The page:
"Really stupid" visitors have been blasted for getting too close to pregnant seals in Norfolk.
Visitors to Horsey beach are urged to keep at least 50 metres away from the seals who lounge on the sand there.
But despite warnings, nature enthusiasts have been pictured getting up close to the animals today for pictures.
Some even gingerly stood their children next to the seals for grinning snaps on their phones.
Local volunteer group Friends of Horsey Seals dubbed it "really stupid to get anywhere near" them.
Group member Sally Butler told the BBC: "The adult females are now quite heavily pregnant and they will start to give birth.
"Also the males are getting quite testosterone-filled and you can see them fighting at the water's edge, so it is really stupid to get anywhere near them.
"For people to put their children in that situation is just unbelievable."
Signs have been put up and the group has an ad hoc warden system in place, before the beach is roped off in late October when the grey seal pupping season begins.
Peter Ansell, chairman of Friends of Horsey Seals, said there had been more visitors to the beach than usual this year.
He believed this was, in part, down to fewer people going on foreign holidays due to Covid travel restrictions.
"It's been much busier than any other summer that I can recollect, to be quite honest," he said.
He said of the seals: "People will not realise they are wild animals, they are dangerous, they can bite severely, they can certainly injure a child really nastily."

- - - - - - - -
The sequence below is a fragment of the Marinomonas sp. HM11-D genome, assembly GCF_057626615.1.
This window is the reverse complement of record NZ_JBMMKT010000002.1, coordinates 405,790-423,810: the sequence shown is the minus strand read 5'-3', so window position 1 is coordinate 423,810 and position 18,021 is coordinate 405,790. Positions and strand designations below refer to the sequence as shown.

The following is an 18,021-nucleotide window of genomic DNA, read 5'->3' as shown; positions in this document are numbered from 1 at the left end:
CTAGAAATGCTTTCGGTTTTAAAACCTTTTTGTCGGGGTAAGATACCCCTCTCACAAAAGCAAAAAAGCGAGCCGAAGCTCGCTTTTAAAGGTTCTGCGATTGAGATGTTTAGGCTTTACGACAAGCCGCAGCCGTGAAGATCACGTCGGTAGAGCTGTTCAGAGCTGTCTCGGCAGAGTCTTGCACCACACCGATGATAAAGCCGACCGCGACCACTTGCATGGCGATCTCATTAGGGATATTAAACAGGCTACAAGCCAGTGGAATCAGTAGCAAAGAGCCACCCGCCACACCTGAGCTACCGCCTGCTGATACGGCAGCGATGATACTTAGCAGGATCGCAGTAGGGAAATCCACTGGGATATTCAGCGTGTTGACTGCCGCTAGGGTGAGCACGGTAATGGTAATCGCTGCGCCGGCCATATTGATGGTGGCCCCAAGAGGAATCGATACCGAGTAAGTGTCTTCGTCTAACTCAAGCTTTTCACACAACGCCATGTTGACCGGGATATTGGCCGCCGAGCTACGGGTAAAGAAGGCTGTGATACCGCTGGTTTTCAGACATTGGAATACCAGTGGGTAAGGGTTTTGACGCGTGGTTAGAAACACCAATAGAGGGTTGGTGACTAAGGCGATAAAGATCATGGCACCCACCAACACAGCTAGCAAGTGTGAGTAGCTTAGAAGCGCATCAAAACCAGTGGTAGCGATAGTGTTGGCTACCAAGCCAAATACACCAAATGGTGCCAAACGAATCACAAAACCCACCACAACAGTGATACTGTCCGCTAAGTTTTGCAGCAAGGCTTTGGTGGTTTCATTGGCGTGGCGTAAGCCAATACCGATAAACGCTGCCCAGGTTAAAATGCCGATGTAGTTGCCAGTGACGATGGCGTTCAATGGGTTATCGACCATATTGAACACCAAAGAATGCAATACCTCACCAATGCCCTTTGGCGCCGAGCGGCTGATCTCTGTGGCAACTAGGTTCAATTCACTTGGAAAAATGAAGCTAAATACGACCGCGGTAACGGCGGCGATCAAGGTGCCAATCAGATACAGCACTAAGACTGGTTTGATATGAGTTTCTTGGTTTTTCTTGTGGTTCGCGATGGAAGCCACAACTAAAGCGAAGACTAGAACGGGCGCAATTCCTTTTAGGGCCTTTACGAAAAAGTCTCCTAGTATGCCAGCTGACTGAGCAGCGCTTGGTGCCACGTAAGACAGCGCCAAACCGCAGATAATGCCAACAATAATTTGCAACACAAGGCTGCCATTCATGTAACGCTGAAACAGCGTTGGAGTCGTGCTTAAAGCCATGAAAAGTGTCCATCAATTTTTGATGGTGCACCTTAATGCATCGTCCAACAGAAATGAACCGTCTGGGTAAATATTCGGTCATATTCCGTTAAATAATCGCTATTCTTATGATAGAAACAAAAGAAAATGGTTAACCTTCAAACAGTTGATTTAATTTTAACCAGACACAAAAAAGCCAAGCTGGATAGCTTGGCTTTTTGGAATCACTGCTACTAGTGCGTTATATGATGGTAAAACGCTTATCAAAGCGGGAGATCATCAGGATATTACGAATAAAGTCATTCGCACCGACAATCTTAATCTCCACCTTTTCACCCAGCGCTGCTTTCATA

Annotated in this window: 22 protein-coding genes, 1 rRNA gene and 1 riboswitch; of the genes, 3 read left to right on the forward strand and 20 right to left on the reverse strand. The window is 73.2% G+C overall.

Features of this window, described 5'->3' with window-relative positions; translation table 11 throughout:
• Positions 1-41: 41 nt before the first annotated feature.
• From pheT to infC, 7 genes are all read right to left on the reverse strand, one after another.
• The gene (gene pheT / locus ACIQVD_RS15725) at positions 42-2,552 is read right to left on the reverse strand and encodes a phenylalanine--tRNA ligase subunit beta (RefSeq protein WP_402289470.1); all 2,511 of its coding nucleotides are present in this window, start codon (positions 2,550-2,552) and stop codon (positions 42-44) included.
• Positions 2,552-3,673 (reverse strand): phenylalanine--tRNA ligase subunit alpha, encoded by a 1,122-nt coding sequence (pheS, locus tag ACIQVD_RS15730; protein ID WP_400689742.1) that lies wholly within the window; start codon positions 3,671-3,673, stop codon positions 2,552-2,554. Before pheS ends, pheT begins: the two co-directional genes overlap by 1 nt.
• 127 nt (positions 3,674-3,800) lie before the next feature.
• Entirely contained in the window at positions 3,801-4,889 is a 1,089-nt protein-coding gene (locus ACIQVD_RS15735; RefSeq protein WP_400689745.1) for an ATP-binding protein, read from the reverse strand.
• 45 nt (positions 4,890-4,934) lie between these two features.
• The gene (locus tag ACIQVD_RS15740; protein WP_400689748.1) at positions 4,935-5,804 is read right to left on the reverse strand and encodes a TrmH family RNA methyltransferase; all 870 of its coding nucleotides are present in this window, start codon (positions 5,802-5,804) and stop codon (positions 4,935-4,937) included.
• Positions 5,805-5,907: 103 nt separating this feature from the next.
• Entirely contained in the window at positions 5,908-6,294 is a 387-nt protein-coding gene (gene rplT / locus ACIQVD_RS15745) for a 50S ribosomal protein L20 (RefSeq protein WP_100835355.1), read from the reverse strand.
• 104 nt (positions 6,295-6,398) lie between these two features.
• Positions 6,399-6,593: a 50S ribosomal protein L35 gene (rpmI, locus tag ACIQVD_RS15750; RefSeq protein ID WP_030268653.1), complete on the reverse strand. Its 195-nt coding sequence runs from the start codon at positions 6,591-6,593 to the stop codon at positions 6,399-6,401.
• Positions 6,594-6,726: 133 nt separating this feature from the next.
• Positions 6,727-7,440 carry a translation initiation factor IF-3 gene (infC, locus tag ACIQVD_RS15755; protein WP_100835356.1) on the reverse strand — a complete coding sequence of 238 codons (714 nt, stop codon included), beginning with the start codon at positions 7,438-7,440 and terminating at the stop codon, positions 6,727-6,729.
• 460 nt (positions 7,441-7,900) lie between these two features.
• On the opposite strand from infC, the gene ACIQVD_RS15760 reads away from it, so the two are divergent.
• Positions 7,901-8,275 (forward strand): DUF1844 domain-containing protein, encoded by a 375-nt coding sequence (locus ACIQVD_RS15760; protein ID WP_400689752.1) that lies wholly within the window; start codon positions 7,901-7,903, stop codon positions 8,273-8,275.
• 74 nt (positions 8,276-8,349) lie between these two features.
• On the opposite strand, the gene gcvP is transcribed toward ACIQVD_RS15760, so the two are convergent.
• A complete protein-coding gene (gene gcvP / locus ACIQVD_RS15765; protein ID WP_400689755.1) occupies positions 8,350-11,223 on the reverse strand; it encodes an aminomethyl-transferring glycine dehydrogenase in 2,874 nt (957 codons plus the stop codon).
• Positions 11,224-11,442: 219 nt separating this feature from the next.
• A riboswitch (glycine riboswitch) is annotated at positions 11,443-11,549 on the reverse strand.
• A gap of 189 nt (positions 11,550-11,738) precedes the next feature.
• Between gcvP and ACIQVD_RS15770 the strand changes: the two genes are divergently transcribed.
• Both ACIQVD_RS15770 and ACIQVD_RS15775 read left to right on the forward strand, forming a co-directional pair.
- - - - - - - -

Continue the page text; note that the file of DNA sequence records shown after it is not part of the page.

He said that the seals come ashore to rest, adding: "If they get distressed they go back in the sea and may be too weak to fight the current, get washed out and drown.
The Marine Conservation Society’s Head of Volunteer and Community Engagement, Justine Millard says: “While we understand how incredible it can feel getting up close and personal to wildlife, we urge people to stay at least 50 metres away from seals and other wild animals on the beach.
“It can cause stress to seals if people get too close.
"Please admire them from afar, and let’s ensure that these beautiful animals continue to feel comfortable enough to keep visiting our local shores.”
RSPCA National Wildlife Co-ordinator Geoff Edmond said: “We want people to enjoy watching our marine wildlife but this should be done at a safe and sensible distance without disturbing the animals.
“Every year, the RSPCA’s wildlife centres have to treat and rehabilitate a wide range of wildlife – including seals and seabirds – which have been injured or orphaned due to human disturbance.
"For example, in a particularly shocking incident, members of the public had to be held back by a cordon to stop them trying to take selfies and distressing an injured seal who was recovering on a beach.
“If people have concerns about an animal, they should keep their distance and contact the RSPCA helpline on 0300 1234 999”.
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